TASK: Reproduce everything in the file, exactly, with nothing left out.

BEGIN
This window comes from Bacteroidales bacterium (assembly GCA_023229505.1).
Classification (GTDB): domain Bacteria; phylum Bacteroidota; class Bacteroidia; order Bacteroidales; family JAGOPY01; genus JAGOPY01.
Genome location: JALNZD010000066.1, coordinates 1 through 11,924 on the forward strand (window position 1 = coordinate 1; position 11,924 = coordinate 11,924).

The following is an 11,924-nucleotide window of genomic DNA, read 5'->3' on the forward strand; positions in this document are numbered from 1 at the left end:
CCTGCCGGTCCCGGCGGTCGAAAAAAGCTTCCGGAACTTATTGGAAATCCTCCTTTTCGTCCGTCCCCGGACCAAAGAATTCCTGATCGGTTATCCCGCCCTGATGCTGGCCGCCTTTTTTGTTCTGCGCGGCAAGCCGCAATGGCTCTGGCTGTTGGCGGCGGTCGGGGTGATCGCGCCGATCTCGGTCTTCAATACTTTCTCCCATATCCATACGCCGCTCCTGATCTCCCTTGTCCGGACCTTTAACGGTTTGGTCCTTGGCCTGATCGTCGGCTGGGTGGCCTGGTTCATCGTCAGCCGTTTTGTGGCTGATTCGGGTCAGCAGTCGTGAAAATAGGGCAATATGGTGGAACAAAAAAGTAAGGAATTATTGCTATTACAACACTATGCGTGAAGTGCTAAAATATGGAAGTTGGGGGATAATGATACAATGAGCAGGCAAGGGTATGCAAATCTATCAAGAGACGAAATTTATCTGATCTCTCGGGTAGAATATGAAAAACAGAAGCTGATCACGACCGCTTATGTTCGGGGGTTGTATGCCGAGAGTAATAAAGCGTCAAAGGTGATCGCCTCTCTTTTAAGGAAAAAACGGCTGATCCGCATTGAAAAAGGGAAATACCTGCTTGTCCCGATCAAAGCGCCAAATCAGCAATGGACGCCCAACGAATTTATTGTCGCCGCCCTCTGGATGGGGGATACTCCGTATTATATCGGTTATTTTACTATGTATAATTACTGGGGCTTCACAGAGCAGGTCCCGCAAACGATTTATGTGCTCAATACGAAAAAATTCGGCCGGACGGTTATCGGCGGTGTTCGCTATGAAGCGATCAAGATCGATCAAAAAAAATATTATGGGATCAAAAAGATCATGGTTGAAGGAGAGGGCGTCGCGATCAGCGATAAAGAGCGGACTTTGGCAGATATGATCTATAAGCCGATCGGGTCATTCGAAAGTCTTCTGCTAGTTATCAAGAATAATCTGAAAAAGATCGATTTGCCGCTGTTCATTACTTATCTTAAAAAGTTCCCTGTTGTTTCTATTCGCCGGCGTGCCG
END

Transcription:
This window comes from Bacteroidales bacterium (assembly GCA_023229505.1).
Classification (GTDB): domain Bacteria; phylum Bacteroidota; class Bacteroidia; order Bacteroidales; family JAGOPY01; genus JAGOPY01.
Genome location: JALNZD010000066.1, coordinates 1 through 11,924 on the forward strand (window position 1 = coordinate 1; position 11,924 = coordinate 11,924).

The following is an 11,924-nucleotide window of genomic DNA, read 5'->3' on the forward strand; positions in this document are numbered from 1 at the left end:
CCTGCCGGTCCCGGCGGTCGAAAAAAGCTTCCGGAACTTATTGGAAATCCTCCTTTTCGTCCGTCCCCGGACCAAAGAATTCCTGATCGGTTATCCCGCCCTGATGCTGGCCGCCTTTTTTGTTCTGCGCGGCAAGCCGCAATGGCTCTGGCTGTTGGCGGCGGTCGGGGTGATCGCGCCGATCTCGGTCTTCAATACTTTCTCCCATATCCATACGCCGCTCCTGATCTCCCTTGTCCGGACCTTTAACGGTTTGGTCCTTGGCCTGATCGTCGGCTGGGTGGCCTGGTTCATCGTCAGCCGTTTTGTGGCTGATTCGGGTCAGCAGTCGTGAAAATAGGGCAATATGGTGGAACAAAAAAGTAAGGAATTATTGCTATTACAACACTATGCGTGAAGTGCTAAAATATGGAAGTTGGGGGATAATGATACAATGAGCAGGCAAGGGTATGCAAATCTATCAAGAGACGAAATTTATCTGATCTCTCGGGTAGAATATGAAAAACAGAAGCTGATCACGACCGCTTATGTTCGGGGGTTGTATGCCGAGAGTAATAAAGCGTCAAAGGTGATCGCCTCTCTTTTAAGGAAAAAACGGCTGATCCGCATTGAAAAAGGGAAATACCTGCTTGTCCCGATCAAAGCGCCAAATCAGCAATGGACGCCCAACGAATTTATTGTCGCCGCCCTCTGGATGGGGGATACTCCGTATTATATCGGTTATTTTACTATGTATAATTACTGGGGCTTCACAGAGCAGGTCCCGCAAACGATTTATGTGCTCAATACGAAAAAATTCGGCCGGACGGTTATCGGCGGTGTTCGCTATGAAGCGATCAAGATCGATCAAAAAAAATATTATGGGATCAAAAAGATCATGGTTGAAGGAGAGGGCGTCGCGATCAGCGATAAAGAGCGGACTTTGGCAGATATGATCTATAAGCCGATCGGGTCATTCGAAAGTCTTCTGCTAGTTATCAAGAATAATCTGAAAAAGATCGATTTGCCGCTGTTCATTACTTATCTTAAAAAGTTCCCTGTTGTTTCTATTCGCCGGCGTGCCG